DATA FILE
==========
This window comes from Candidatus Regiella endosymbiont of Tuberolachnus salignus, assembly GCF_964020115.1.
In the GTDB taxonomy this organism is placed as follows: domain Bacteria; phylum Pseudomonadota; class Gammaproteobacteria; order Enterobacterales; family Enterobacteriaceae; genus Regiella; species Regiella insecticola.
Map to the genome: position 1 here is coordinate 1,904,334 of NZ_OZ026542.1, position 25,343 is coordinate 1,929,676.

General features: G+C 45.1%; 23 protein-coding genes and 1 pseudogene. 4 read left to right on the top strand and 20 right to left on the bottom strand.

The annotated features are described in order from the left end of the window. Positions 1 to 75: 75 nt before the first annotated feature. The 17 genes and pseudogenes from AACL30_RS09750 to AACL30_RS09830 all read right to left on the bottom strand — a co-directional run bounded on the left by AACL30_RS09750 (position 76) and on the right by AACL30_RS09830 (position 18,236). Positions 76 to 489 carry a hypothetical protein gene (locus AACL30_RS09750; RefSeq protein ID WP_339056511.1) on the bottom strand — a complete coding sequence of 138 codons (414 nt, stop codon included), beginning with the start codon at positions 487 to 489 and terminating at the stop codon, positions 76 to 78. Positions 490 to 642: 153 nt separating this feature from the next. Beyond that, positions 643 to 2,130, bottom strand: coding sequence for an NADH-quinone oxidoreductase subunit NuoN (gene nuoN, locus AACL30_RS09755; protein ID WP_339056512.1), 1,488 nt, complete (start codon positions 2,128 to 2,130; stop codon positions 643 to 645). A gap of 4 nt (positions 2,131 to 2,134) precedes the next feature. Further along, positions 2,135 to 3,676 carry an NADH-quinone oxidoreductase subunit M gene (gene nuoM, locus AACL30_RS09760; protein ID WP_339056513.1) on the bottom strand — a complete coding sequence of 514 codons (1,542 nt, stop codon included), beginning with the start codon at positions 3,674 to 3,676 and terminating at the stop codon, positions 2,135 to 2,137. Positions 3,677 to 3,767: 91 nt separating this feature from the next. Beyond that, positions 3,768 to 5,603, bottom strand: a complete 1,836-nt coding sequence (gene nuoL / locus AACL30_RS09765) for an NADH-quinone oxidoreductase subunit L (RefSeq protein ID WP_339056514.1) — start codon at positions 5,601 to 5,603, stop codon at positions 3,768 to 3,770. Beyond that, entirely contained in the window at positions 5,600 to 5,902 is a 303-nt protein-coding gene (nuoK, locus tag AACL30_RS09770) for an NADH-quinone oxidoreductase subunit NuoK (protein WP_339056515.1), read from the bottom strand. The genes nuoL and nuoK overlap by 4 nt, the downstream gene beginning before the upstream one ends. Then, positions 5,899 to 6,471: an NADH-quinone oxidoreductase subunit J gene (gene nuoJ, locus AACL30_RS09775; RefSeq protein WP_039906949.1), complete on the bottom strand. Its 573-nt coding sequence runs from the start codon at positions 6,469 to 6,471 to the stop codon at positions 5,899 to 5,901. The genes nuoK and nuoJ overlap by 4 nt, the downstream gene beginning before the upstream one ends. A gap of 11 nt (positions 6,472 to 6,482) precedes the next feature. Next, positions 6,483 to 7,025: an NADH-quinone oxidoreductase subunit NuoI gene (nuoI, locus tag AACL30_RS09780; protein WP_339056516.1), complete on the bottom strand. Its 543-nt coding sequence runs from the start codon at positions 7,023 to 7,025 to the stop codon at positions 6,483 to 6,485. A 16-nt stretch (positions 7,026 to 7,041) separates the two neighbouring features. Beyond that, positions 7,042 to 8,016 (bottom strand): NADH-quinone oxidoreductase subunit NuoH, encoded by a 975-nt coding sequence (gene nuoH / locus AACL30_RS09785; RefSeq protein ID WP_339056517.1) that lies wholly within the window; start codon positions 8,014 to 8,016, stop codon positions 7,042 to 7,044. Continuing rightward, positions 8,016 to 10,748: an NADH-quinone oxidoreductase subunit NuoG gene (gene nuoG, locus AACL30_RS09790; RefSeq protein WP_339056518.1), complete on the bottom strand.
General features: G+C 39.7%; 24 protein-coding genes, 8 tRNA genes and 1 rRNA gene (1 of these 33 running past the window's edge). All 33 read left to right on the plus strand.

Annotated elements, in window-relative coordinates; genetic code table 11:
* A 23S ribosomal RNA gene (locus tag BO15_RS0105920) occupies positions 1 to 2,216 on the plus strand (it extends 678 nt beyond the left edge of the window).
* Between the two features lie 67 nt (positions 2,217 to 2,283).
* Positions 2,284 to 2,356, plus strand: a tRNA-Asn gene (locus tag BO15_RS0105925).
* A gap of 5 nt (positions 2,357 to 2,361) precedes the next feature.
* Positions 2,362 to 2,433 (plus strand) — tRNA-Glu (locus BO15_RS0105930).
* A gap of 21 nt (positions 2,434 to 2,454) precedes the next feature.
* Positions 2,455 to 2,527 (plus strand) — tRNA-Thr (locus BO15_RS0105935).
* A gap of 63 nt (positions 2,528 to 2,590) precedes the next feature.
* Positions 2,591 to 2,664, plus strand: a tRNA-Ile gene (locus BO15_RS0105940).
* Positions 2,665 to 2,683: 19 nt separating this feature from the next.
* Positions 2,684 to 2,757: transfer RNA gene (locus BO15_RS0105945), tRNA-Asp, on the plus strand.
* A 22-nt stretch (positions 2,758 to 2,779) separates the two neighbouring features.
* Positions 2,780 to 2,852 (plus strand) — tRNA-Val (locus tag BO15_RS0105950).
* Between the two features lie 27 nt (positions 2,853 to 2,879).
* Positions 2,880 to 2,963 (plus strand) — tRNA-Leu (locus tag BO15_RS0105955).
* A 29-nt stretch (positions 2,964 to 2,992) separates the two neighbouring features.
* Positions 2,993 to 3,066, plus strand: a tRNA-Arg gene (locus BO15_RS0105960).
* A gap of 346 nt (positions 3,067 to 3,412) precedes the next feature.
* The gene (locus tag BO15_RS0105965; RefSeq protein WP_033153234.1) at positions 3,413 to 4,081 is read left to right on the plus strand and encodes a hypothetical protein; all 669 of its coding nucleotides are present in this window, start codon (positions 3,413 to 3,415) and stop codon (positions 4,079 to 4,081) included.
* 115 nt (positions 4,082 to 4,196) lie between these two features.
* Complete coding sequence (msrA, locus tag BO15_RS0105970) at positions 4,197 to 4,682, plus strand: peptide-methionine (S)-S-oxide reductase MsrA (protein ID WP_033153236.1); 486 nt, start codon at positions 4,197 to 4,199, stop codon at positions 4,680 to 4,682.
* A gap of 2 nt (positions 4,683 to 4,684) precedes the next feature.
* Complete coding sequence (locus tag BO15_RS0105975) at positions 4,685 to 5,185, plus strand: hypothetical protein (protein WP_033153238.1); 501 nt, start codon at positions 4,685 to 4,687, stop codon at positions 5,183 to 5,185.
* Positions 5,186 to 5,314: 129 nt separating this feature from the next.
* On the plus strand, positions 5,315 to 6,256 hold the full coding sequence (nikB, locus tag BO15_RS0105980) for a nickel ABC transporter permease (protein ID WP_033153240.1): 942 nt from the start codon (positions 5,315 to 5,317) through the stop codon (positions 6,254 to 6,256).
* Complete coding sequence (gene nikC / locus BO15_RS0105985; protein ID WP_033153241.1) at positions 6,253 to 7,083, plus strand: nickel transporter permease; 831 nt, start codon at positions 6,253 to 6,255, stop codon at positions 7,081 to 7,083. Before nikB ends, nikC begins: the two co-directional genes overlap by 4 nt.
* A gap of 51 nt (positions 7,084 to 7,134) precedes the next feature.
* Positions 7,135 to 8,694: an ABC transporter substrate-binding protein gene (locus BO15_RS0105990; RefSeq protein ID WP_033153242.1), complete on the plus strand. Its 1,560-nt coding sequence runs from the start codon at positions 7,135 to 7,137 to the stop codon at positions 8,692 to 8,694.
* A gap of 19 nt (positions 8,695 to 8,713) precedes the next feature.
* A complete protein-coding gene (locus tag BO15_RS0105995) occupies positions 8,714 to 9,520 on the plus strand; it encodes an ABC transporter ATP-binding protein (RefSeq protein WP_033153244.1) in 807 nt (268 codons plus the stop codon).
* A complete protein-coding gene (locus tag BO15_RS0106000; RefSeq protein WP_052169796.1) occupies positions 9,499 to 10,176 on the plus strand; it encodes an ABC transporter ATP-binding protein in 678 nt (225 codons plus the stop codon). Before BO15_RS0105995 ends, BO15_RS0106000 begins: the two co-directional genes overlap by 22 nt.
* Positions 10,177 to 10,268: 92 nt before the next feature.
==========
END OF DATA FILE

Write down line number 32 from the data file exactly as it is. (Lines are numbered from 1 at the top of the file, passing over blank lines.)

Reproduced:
* On the plus strand, positions 5,315 to 6,256 hold the full coding sequence (nikB, locus tag BO15_RS0105980) for a nickel ABC transporter permease (protein ID WP_033153240.1): 942 nt from the start codon (positions 5,315 to 5,317) through the stop codon (positions 6,254 to 6,256).